Mainstay’s Dandelion Restaurant


By Mary Ickes


Technically speaking, WNC Woman should have featured Mainstay before the Dandelion restaurant, but, since April’s theme is “Food, Glorious Food” and May’s theme is “Home Sweet Home,” I followed suit so readers could discover the Dandelion a month earlier.


The beautiful, inviting interior of Mainstay's Dandelion Restaurant.

The beautiful, inviting interior of Mainstay’s Dandelion Restaurant.

For readers unfamiliar with the organization, Mainstay, one of the largest domestic violence shelters in Western North Carolina, offers victims shelter, services, and, as of May, 2013, job training at the Dandelion restaurant. With financial deprivation the most common form of domestic abuse, lack of a dependable income is often the major obstacle to a woman separating from her abuser, especially if she has children. For that reason, Mainstay’s Board of Directors fully supported the restaurant industry as the means of giving a woman an earning potential to support herself wherever she lives.


The name Dandelion, reflected in the restaurant’s decor, symbolizes each intern’s (their official title during the twelve-week program) potential to grow and expand her talents and successes. As shown by the mission statement, the restaurant was designed to benefit the overall community: “We are feeding our patrons with our local, healthy food; feeding our interns with knowledge, confidence, and experience; and we are feeding our community with a unique opportunity to create sustainable futures and to contribute to economic development.”


Following Mainstay’s policy of fiscal responsibility, the board set aside funds to avoid debt while building the restaurant. Located in Mainstay’s complex on Fifth Avenue West, the space was an empty shell (please see the Dandelion on Facebook)) when Alexis Deal, of Circolo Art and Design, donated her expertise. In addition, she consulted with lumber companies about wood for the wall benches, painted the dandelion motif throughout, designed and created the string art light fixtures above each table, set the counter’s tile mosaic, and painted the tables before applying the dandelion motif. The Dandelion opened on May 21, 2013, with Restaurant Manager Chef Robyn Painter, Front House Manager Kat Nevel, and Intern Trainer Catrina, a former intern, supervising day-to-day orientation in the kitchen and Front of the House.


In addition to Mainstay, the Children and Family Resource Center, and the Hendersonville Rescue Mission refer applicants to the internship program. Every detail of the job-seeking process is addressed. Applicants must complete an application, pass a screening interview, and then interview with Chef Robyn and Ms. Nevel. A case worker assists each intern in setting obtainable but challenging goals, always with the primary goal of rotating out into the working world. Depending on her circumstances, an intern’s goal plan might include safe housing, further education, improved mental or physical health, transportation, or childcare. During their internship, mothers may leave their children at Mainstay’s drop-in daycare center.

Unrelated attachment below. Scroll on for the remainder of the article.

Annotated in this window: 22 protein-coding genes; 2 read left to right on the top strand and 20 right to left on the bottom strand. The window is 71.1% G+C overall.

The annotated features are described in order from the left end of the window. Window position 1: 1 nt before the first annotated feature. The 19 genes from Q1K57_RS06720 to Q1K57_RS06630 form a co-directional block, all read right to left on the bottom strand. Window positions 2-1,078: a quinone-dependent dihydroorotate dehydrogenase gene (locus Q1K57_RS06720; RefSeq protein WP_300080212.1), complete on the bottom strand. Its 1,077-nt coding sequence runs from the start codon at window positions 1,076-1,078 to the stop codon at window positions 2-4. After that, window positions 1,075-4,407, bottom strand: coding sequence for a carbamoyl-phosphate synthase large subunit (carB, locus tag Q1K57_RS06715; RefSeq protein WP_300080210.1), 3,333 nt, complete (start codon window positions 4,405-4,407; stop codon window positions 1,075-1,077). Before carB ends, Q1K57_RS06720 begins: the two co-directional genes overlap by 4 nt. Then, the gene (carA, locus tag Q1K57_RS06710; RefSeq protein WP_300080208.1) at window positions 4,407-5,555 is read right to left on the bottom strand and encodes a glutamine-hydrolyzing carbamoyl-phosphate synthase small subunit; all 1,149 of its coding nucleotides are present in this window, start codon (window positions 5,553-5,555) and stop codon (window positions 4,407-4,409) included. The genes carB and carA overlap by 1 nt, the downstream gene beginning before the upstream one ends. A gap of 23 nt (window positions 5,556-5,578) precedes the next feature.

Chef Painter plans menus based on fresh, local produce that changes seasonally. (J & D Produce has been very generous in supplying a variety of local produce.) With Catrina’s assistance, interns learn to prepare ingredients to recipe specifications, cook the dish, and present food in an appetizing manner. Granted, most of the interns can probably follow recipes, but preparing food for a crowd is a distinct cooking category. When interns rotate to the Front House, Catrina trains them to meet and greet customers, answer menu questions, take orders, operate the register, answer the phone, and wait tables. Since the Dandelion caters events on evenings and weekends (about half their business) and prepares box lunches (for delivery, if requested), an intern’s training encompasses a broad range of restaurant experiences.


A major reason for the Dandelion’s success is that management does not take an assembly line approach. Well aware that domestic violence victims suffer from PTSD, they willingly adjust an intern’s progress through the program when necessary.


After an intern completes her rotation, Mainstay gives her an excellent reference when she applies to the restaurants, retirement homes, and grocery stores cooperating with Mainstay. (McDonalds and Ingles have been especially cooperative.)


Overall, the Dandelion’s interns have done well in the working world but, as we all know, life never hesitates to create another challenge.


For example, what if textbooks cost more than expected, tires are bald, or a child needs immediate healthcare? In such cases, a woman may apply to Mainstay’s Dandelion Opportunity Fund … a donor-advised fund held at the Community Foundation of Henderson County, that was established in December 2013 by individuals in the community to recognize that access to education is the highest return investment a community can make. The short-term grants, of up to $1,500, have made the difference between success and failure for women seeking financial self-sufficiency.


To be continued next month, with Mainstay’s background and current objectives.



Editor Sandi Tomlin-Sutker and I will verify that the Dandelion’s food is fresh, local, and delectable As Sandi yummed her way through shrimp and grits, I tucked into scrumptious meatloaf served with blue potatoes. For dessert, two tiny, frosted chocolate bundt cakes. Apple pie was the other alternative, but being true chocolate afficionados …

Sandi Tomlin-Sutker
Written by Sandi Tomlin-Sutker